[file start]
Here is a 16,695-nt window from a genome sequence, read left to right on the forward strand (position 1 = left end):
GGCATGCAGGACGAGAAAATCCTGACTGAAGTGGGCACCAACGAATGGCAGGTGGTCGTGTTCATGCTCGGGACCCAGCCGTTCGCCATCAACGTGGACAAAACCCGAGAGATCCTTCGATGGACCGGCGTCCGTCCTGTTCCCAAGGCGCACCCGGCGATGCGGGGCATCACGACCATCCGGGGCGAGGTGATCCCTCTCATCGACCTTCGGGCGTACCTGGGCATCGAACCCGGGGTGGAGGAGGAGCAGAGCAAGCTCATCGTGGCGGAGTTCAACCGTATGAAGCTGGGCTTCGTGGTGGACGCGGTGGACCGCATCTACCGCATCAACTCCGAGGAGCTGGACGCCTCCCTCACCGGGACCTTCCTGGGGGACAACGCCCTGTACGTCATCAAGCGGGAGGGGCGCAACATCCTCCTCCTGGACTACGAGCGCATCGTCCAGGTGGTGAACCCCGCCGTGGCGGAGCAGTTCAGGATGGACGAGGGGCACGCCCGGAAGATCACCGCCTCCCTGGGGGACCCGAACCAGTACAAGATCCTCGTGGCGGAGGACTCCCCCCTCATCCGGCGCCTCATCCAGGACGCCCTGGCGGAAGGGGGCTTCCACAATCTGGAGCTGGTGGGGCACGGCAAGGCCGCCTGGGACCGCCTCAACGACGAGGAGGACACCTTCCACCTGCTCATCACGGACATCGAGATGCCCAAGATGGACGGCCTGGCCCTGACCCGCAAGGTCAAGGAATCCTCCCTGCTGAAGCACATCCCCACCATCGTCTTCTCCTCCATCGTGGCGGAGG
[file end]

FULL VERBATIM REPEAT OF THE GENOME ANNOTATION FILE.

Here is a 16,695-nt window from a genome sequence, read left to right on the forward strand (position 1 = left end):
GGCATGCAGGACGAGAAAATCCTGACTGAAGTGGGCACCAACGAATGGCAGGTGGTCGTGTTCATGCTCGGGACCCAGCCGTTCGCCATCAACGTGGACAAAACCCGAGAGATCCTTCGATGGACCGGCGTCCGTCCTGTTCCCAAGGCGCACCCGGCGATGCGGGGCATCACGACCATCCGGGGCGAGGTGATCCCTCTCATCGACCTTCGGGCGTACCTGGGCATCGAACCCGGGGTGGAGGAGGAGCAGAGCAAGCTCATCGTGGCGGAGTTCAACCGTATGAAGCTGGGCTTCGTGGTGGACGCGGTGGACCGCATCTACCGCATCAACTCCGAGGAGCTGGACGCCTCCCTCACCGGGACCTTCCTGGGGGACAACGCCCTGTACGTCATCAAGCGGGAGGGGCGCAACATCCTCCTCCTGGACTACGAGCGCATCGTCCAGGTGGTGAACCCCGCCGTGGCGGAGCAGTTCAGGATGGACGAGGGGCACGCCCGGAAGATCACCGCCTCCCTGGGGGACCCGAACCAGTACAAGATCCTCGTGGCGGAGGACTCCCCCCTCATCCGGCGCCTCATCCAGGACGCCCTGGCGGAAGGGGGCTTCCACAATCTGGAGCTGGTGGGGCACGGCAAGGCCGCCTGGGACCGCCTCAACGACGAGGAGGACACCTTCCACCTGCTCATCACGGACATCGAGATGCCCAAGATGGACGGCCTGGCCCTGACCCGCAAGGTCAAGGAATCCTCCCTGCTGAAGCACATCCCCACCATCGTCTTCTCCTCCATCGTGGCGGAGG